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Private-Sector Grant Helps with Flood-Recovery in Cedar Rapids

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CEDAR RAPIDS, Iowa Uncle Sam has contributed some $32 million to the city of Cedar Rapids to provide incentives for the construction of some 600 single-family homes to replace more than 1,000 residential units lost in the 2008 flood.

The city of Cedar Rapids also has used local city dollars to provide similar incentives 25 percent of a new home's cost for those qualified to meet affordable-housing income guidelines on more than 30 additional flood-recovery homes.

Now, a national charitable effort from Wells Fargo Bank has added some new private-sector money to the home-building effort, too.

And on Friday, Jenny Barnett, a 32-year-old single mother of a 4-year-old daughter by the name of Ella, moved into a new home in the Harrison Elementary School neighborhood in northwest Cedar Rapids thanks, in part, to the help from Wells Fargo.

The staff of the Affordable Housing Network Inc., one of the local flood-recovery efforts to which Wells Fargo has steered its donation, moved Barnett and her daughter from her Hiawatha apartment to her new home in an hour on Friday. Local employees of Wells Fargo put in landscaping in the yard earlier in the week.

"The blessings just keep coming," said Barnett. She said she never imagined she would be able to move from an apartment to a new home for years to come.

Affordable Housing Network Inc. Cedar Valley Habitat for Humanity, the Neighborhood Development Corp. and Matthew 25 all have participated in the city's flood recovery and all are getting a portion of Wells Fargo's $100,000 housing grant, which is providing support for four new homes and three home renovations. There is also some funds for financial counseling for the new homeowners. In addition, the city of Cedar Rapids is providing lots for the four new homes, lots that that once held flood-damaged houses.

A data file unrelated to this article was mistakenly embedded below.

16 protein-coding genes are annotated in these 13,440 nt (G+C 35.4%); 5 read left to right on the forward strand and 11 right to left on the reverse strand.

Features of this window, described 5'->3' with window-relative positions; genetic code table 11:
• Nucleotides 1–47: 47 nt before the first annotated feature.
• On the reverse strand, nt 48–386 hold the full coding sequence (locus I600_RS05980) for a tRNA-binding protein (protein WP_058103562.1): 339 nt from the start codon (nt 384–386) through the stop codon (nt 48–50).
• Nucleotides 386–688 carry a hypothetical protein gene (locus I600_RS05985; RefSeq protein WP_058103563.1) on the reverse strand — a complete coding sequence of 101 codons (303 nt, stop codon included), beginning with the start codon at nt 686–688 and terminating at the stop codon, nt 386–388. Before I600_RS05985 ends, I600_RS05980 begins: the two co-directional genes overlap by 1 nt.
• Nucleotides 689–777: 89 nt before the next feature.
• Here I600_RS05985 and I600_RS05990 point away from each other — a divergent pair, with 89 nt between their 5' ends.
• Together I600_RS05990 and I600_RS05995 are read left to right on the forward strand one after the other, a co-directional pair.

Joe Lock, executive director of the Affordable Housing Network Inc., said the local agencies winning the Wells Fargo grant had competed against entities in Chicago and the Quad Cities for the award.

He and Barnett both made it clear that getting Barnett into a new house represented years of hard work on her part.

Barnett, a training coordinator at the Horizons family services' agency in Cedar Rapids, said she spent six years working with a financial counselor in the Horizons' agency to get her personnel finances in order so that today she can qualify for a home mortgage with the help of a piece of the Wells Fargo grant, the donated city lot and an additional incentive through the city-administered flood-recovery home-building program.

In the end, Barnett's monthly mortgage payment at 3.5 percent annual interest will be just a bit more than the $515 monthly rent she has been paying for the Hiawatha apartment she has left behind. She has dropped cable TV service to cut her monthly expenses and said she also will save money by having her own washer and dryer.

Barnett's move to the Harrison Elementary School neighborhood is just one of many such moves as the city is concentrating much of the federal incentives in its latest round of flood-recovery home building in the blocks in and around Barnett's new home.

"There's so many new houses and so many different things going on to build up this part of town, and that's exciting to me," Barnett said. "I think it's part of something bigger. It's going to be more like that neighborly feel, and people are going to care about their houses, care about living here."

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